DURING the State of the Nation Address on Monday, President Paul Kagame re-echoed his stand on vocational education. He called for collective effort in promotion of vocational and technical skills. The President noted that it's a duty for every leader/ parents to encourage Rwandan youth to acquire vocational training because Rwanda's economy will continue to depend on practical knowledge.
The President's repeated stand should be taken seriously by all education stakeholders. As schools open for a new term in a few days, they should include preparing candidates and persuading them to embrace vocational education as a good alternative. Candidate classes should be told that there are alternatives to A-level and University education. The stereo type that vocational education is for failures or those who can't afford university education is a fallacy in today's world.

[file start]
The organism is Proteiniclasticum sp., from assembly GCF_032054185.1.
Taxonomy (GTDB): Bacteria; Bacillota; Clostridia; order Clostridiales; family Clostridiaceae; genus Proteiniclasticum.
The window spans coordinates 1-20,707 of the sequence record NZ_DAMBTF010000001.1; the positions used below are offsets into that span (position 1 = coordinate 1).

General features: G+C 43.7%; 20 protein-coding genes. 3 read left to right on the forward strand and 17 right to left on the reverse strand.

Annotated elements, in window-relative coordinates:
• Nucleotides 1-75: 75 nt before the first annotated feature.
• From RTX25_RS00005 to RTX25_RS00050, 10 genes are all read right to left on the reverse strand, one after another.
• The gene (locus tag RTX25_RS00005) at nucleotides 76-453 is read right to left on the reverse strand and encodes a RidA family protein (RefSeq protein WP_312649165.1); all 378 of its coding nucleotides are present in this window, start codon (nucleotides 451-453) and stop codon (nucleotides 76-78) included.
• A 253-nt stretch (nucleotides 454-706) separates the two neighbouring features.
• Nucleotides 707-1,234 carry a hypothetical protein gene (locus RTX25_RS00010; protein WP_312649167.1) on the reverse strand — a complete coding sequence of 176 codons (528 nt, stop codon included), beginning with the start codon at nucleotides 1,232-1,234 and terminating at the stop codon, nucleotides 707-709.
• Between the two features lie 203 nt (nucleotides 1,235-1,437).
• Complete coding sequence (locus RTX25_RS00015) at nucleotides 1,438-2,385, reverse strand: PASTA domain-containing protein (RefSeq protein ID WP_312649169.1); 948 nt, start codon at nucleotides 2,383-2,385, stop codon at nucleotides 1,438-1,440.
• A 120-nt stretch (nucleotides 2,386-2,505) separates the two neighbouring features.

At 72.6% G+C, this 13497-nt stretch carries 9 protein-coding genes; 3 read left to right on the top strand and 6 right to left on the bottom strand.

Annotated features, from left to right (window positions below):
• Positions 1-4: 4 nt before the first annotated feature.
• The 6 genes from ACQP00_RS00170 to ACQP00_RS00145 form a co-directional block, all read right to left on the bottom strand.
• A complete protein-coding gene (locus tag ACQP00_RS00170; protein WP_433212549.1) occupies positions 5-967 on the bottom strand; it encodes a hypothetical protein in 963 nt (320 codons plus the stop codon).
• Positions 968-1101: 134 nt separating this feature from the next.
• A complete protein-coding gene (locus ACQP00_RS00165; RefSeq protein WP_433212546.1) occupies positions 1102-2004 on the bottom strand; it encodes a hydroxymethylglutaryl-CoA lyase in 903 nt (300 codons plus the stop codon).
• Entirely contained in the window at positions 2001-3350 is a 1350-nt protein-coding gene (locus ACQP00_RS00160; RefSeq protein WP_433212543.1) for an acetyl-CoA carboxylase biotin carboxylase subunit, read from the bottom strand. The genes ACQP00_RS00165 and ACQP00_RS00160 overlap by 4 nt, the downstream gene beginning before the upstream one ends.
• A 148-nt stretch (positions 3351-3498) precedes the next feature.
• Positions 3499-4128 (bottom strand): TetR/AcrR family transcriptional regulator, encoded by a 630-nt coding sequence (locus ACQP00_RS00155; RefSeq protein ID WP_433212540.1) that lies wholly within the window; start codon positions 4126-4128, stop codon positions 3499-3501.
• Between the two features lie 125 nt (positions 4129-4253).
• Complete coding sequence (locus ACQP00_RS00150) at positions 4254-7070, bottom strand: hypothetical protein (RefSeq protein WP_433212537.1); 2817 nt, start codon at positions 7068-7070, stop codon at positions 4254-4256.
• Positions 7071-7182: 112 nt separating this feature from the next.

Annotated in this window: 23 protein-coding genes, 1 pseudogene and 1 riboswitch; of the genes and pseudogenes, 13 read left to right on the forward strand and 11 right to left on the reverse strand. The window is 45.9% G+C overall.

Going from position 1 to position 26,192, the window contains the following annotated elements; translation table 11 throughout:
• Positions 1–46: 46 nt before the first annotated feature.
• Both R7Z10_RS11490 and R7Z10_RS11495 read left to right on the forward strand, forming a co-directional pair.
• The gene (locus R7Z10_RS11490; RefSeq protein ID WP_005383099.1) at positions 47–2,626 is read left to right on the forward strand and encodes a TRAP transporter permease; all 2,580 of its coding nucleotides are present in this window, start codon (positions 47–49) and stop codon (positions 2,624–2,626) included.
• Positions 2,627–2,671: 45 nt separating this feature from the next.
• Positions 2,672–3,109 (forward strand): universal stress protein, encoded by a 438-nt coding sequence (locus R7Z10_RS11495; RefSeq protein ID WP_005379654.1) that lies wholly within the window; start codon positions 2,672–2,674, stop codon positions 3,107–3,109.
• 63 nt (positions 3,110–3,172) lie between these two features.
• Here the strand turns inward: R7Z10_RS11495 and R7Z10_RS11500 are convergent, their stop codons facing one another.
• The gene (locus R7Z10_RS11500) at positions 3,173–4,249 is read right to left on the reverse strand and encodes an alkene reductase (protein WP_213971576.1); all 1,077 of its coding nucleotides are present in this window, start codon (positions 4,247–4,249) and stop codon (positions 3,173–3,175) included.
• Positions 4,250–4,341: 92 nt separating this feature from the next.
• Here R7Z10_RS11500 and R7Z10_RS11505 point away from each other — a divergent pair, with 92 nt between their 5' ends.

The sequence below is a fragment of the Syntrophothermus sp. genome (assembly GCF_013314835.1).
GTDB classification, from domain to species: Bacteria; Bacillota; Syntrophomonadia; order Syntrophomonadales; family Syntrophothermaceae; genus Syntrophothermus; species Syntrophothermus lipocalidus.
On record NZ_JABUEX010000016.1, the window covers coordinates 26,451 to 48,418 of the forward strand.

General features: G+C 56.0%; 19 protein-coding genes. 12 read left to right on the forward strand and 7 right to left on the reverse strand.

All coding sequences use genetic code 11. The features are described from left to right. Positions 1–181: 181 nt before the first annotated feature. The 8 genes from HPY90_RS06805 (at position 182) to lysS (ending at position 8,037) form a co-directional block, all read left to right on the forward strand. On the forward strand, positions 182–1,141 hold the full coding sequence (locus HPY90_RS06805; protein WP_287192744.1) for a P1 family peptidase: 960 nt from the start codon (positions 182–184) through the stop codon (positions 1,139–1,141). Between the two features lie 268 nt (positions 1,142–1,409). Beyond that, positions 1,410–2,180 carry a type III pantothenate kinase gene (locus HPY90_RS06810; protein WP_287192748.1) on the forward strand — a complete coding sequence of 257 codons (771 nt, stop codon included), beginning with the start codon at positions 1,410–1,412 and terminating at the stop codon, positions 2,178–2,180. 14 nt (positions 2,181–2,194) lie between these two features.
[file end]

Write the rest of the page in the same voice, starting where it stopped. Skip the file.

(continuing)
In fact vocational education is fast becoming the global education trend. These days, alternatives to A' level education abound. With an O'level certificate, your child can pursue his dream career through another path.
Not everyone must go to A'level after O'level or join a university after A'level. Most people think because they did not proceed to A'level, they are failures. We have to clear this thinking from the people's minds. The biggest opportunities for students, who fail to make it to A'level, are apprenticeship programmes. Other alternatives are teacher training colleges, farm schools, computer training firms, technical institutes and community polytechnics
One does not need to go through the formal education system to attain a career. Success is not achieved through school alone. This line of thinking advanced by the President is what Vocational education provides. VET policy provides a framework for developing technical skills as an alternative to the early years of secondary education.